Paraquat and Adrenal Cortical Necrosis

Nagi, A. H.
June 1970
British Medical Journal;6/13/1970, Vol. 2 Issue 5710, p669
Academic Journal
No abstract available.


Related Articles

  • Case 7-2005. Dluhy, Robert G.; Maher, Michael M.; Wu, Chin-Lee // New England Journal of Medicine;3/10/2005, Vol. 352 Issue 10, p1025 

    The article presents the case study of a 59-year-old woman with adrenal nodule. She sought medical attention on account of morning stiffness and polyarticular joint pain for several months and the recent onset of dysuria. A computed tomographic (CT) scan of the pelvis, which was conducted after...

  • hypocorticism.  // Taber's Cyclopedic Medical Dictionary (2009);2009, Issue 21, p1131 

    A definition of the term "hypocorticism," which refers to a decreased adrenal cortical hormone, is presented.

  • Spinal Adrenal Cortical Adenoma with Oncocytic Features: Report of the First Intramedullary Case and Review of the Literature. Cassarino, David S.; Santi, Mariarita; Arruda, Arnaldo; Patrocinio, Regia; Tsokos, Maria; Ghatak, Nitya; Quezado, Martha // International Journal of Surgical Pathology;Jul2004, Vol. 12 Issue 3, p259 

    Studies spinal adrenal cortical adenoma by researchers from the U.S. Examination on the oncocytic features of the disease; Prevalence of ectopic adrenal cortical neoplasms; Consistency of the oncocytic features presented by adrenal cortical adenomas with adrenal cortical derivation.

  • Histological evaluation of the adrenal glands of seven dogs with hyperadrenocorticism treated with trilostane. Reusch, C. E.; Sieber-Ruckstuhl, N.; Wenger, M.; Lutz, H.; Perren, A.; Pospischil, A. // Veterinary Record: Journal of the British Veterinary Association;2/17/2007, Vol. 160 Issue 7, p219 

    The lesions in the adrenal glands of seven dogs with hyperadrenocorticism that had been treated with trilostane were studied histologically. The glands of the six dogs with pituitary-dependent hyperadrenocorticism had moderate to severe cortical hyperplasia that was either diffuse or nodular....

  • The Prevalence of Adrenal Cortical Hyperplasia at Autopsy and Its Association with Hypertension. Russell, R. Patterson; Masi, Alfonse T. // Annals of Internal Medicine;Aug70, Vol. 73 Issue 2, p195 

    Discusses the prevalence of adrenal cortical hyperplasia at autopsy and its association with hypertension. Frequency and distribution of adrenal cortical hyperplasia alone in autopsies; Causes of secondary hypertension in adrenal hyperplasia cases; Probability levels of the associations between...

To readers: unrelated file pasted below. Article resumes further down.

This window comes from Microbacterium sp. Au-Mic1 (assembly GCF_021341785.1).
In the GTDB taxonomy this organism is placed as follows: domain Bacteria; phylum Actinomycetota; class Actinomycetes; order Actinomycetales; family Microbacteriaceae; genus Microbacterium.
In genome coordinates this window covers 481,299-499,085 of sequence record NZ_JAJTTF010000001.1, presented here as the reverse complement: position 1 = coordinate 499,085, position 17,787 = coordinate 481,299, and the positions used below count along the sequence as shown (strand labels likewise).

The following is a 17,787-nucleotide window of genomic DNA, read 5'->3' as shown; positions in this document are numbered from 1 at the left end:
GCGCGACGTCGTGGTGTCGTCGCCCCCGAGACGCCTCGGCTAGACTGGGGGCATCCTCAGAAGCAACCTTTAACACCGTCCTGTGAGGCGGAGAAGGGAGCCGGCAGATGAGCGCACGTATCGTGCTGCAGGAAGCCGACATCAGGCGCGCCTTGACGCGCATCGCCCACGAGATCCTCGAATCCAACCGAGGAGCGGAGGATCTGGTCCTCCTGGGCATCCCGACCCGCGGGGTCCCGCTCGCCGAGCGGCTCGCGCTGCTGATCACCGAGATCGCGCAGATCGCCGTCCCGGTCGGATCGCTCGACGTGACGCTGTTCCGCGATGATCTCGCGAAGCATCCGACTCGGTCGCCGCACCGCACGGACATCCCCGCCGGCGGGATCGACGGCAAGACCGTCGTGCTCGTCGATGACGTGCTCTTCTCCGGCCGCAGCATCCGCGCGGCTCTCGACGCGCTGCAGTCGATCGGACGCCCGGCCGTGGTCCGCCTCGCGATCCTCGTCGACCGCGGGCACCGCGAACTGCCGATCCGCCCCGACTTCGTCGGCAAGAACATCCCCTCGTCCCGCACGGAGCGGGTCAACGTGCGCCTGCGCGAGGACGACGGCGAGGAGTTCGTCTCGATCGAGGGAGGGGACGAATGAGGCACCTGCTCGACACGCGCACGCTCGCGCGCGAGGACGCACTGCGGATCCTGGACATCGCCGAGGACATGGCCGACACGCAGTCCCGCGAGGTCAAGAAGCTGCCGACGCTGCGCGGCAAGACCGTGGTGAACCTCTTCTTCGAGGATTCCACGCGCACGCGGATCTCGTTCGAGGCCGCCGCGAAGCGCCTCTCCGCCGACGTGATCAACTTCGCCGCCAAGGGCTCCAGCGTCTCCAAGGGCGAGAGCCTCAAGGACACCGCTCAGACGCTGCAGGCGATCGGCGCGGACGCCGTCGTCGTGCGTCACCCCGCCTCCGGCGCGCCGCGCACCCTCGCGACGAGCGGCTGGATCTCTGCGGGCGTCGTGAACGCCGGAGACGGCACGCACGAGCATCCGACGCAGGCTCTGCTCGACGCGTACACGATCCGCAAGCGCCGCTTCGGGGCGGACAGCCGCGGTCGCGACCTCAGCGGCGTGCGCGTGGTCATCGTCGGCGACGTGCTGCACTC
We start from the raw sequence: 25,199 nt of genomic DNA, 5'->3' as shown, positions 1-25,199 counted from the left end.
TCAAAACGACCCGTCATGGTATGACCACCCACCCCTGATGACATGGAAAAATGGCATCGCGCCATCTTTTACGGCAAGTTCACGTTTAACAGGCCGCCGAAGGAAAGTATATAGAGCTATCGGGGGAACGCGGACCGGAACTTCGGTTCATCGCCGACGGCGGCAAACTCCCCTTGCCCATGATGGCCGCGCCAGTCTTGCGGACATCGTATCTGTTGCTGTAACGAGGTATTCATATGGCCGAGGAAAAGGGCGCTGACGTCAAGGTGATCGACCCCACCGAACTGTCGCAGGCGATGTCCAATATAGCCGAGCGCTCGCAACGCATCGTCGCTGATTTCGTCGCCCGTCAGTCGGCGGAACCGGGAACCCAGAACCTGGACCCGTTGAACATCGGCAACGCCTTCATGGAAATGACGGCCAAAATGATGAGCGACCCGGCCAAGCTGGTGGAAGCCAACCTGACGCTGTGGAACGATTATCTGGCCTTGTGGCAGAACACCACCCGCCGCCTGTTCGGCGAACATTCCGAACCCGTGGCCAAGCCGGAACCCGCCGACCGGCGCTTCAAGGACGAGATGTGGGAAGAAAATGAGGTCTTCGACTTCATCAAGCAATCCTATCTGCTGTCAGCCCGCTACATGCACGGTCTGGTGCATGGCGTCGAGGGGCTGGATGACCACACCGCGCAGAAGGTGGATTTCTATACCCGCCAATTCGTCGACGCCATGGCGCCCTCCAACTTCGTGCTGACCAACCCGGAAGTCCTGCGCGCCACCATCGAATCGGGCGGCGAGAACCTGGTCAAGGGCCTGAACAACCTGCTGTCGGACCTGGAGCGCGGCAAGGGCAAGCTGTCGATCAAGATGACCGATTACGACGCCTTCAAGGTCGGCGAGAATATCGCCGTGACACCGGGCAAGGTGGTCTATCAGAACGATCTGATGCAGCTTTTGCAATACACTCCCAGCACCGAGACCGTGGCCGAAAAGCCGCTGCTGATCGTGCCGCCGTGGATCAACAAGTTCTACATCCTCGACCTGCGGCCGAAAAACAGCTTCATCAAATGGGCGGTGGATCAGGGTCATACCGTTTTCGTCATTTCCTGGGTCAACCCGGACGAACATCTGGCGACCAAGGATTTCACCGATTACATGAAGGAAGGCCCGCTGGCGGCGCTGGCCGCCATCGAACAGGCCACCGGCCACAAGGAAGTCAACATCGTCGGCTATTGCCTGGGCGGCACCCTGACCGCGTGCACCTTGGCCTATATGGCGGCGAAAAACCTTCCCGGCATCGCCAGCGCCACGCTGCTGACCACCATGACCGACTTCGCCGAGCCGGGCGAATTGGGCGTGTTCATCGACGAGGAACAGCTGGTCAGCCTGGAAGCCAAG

• Adrenal Gland: Structure, Function, and Mechanisms of Toxicity. Rosol, Thomas J.; Yarrington, John T.; Latendresse, John; Capen, Charles C. // Toxicologic Pathology;Jan/Feb2001, Vol. 29 Issue 1, p41 

    The adrenal gland is one of the most common endocrine organs affected by chemically induced lesions. In the adrenal cortex, lesions are more frequent in the zona fasciculata and reticularis than in the zona glomerulosa. The adrenal cortex produces steroid hormones with a 17-carbon nucleus...

  • Methylprednisolone.  // Reactions Weekly;Aug2014, Vol. 1516 Issue 1, p126 

    An abstract of the article "Hormonotherapy for treating femoral head necrosis induced by paraquat poisoning: a report of 2 cases," by J. R. Wang and colleagues is presented.

  • Adrenal cortical tumors, pheochromocytomas and paragangliomas. Lloyd, Ricardo V // Modern Pathology;Apr2011 Supplement, Vol. 24, pS58 

    No abstract available.

  • Adrenal Cortical Adenoma and Adrenal Medullary Hyperplasia of the Right Adrenal Gland -- A Case Report. Borrero, Edgar; Katz, Paul; Upper, Stanley; Chang, John B. // Angiology;Mar1987, Vol. 38 Issue 3, p271 

    The normal adrenal gland contains two types of tissue, the adrenal cortical tissue and the adrenal medullary tissue. The cortex is divided into three portions: the outermost ‘zona glomerulosa’ the central ‘zona fasciculate’ and the innermost ‘zona...

  • Adrenal imaging (Part 1): Imaging techniques and primary cortical lesions. Panda, Ananya; Das, Chandan J.; Dhamija, Ekta; Kumar, Rakesh; Gupta, A. K. // Indian Journal of Endocrinology & Metabolism;Jan/Feb2015, Vol. 19 Issue 1, p8 

    Adrenal glands can be affected by a variety of lesions. Adrenal lesions can either be primary, of adrenal origin, or secondary to other pathologies. Primary adrenal lesions can further be either of cortical or medullary origin. Functioning adrenal lesions can also give clues to the histologic...


Read the Article


Sorry, but this item is not currently available from your library.

Try another library?
Sign out of this library

Other Topics